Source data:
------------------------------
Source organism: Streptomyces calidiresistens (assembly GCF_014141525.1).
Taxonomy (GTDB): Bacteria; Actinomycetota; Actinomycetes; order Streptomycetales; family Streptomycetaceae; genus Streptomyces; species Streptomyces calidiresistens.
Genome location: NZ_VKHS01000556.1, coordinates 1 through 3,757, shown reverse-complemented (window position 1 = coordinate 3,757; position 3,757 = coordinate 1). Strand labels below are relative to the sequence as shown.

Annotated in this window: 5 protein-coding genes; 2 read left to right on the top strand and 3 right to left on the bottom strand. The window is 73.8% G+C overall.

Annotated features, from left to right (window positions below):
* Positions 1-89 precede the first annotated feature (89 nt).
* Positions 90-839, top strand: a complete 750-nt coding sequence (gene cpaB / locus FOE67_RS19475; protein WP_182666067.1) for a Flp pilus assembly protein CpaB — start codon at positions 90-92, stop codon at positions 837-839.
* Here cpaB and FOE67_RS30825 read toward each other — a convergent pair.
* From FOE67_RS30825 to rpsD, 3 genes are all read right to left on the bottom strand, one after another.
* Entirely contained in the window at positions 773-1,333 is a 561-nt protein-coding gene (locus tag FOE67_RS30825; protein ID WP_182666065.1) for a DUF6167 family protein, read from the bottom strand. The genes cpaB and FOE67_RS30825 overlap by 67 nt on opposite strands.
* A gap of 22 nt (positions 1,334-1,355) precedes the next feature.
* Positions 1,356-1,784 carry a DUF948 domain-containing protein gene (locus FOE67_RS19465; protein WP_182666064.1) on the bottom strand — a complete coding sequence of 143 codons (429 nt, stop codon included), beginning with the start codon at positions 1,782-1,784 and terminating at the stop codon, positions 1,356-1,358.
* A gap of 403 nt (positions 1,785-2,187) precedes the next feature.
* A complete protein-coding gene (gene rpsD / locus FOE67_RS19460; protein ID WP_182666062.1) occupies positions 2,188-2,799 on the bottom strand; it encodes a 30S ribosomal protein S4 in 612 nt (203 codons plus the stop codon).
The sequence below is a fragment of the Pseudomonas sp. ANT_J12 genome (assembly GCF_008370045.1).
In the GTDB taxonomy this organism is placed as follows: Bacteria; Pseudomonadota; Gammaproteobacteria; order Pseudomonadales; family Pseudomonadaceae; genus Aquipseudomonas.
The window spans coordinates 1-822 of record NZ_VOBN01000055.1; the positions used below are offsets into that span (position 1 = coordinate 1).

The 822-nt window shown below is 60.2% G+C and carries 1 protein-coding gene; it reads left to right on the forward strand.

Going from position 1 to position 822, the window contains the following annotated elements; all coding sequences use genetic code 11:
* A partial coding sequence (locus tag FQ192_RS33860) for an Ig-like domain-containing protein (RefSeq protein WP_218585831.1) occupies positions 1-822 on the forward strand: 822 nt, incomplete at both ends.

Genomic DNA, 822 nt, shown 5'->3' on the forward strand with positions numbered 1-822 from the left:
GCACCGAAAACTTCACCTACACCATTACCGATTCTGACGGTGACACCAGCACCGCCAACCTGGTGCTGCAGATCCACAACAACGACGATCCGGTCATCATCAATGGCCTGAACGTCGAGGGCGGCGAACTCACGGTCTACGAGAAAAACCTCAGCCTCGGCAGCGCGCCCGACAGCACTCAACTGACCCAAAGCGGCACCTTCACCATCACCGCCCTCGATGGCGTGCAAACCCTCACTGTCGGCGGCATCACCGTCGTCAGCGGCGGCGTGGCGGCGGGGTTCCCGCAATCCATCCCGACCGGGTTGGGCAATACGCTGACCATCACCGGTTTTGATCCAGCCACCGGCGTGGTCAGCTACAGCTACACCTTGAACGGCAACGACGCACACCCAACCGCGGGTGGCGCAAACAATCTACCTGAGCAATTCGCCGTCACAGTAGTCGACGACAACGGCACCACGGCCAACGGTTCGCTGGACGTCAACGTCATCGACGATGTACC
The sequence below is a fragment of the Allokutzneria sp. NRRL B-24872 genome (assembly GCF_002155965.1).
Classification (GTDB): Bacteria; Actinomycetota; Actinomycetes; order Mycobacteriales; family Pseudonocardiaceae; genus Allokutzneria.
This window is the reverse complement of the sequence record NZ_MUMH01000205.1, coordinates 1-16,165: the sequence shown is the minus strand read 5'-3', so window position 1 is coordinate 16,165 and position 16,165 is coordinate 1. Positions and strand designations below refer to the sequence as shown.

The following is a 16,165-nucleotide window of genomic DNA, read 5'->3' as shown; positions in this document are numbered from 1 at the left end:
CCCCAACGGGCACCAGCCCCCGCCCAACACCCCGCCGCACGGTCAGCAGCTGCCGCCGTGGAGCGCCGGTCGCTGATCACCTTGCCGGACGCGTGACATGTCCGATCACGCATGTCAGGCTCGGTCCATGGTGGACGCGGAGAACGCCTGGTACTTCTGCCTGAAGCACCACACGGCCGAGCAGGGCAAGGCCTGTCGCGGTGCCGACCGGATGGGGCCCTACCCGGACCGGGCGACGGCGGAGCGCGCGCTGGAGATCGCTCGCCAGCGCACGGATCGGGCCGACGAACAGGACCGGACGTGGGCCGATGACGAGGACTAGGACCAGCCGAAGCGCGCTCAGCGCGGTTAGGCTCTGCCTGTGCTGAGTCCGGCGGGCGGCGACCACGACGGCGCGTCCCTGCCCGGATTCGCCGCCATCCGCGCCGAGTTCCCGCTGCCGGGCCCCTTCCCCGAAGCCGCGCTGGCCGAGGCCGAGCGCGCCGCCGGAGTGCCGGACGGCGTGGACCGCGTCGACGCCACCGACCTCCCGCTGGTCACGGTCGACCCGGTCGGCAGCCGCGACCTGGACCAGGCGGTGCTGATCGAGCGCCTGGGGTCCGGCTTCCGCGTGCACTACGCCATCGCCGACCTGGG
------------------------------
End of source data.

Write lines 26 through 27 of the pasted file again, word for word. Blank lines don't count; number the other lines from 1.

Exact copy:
The following is a 16,165-nucleotide window of genomic DNA, read 5'->3' as shown; positions in this document are numbered from 1 at the left end:
CCCCAACGGGCACCAGCCCCCGCCCAACACCCCGCCGCACGGTCAGCAGCTGCCGCCGTGGAGCGCCGGTCGCTGATCACCTTGCCGGACGCGTGACATGTCCGATCACGCATGTCAGGCTCGGTCCATGGTGGACGCGGAGAACGCCTGGTACTTCTGCCTGAAGCACCACACGGCCGAGCAGGGCAAGGCCTGTCGCGGTGCCGACCGGATGGGGCCCTACCCGGACCGGGCGACGGCGGAGCGCGCGCTGGAGATCGCTCGCCAGCGCACGGATCGGGCCGACGAACAGGACCGGACGTGGGCCGATGACGAGGACTAGGACCAGCCGAAGCGCGCTCAGCGCGGTTAGGCTCTGCCTGTGCTGAGTCCGGCGGGCGGCGACCACGACGGCGCGTCCCTGCCCGGATTCGCCGCCATCCGCGCCGAGTTCCCGCTGCCGGGCCCCTTCCCCGAAGCCGCGCTGGCCGAGGCCGAGCGCGCCGCCGGAGTGCCGGACGGCGTGGACCGCGTCGACGCCACCGACCTCCCGCTGGTCACGGTCGACCCGGTCGGCAGCCGCGACCTGGACCAGGCGGTGCTGATCGAGCGCCTGGGGTCCGGCTTCCGCGTGCACTACGCCATCGCCGACCTGGG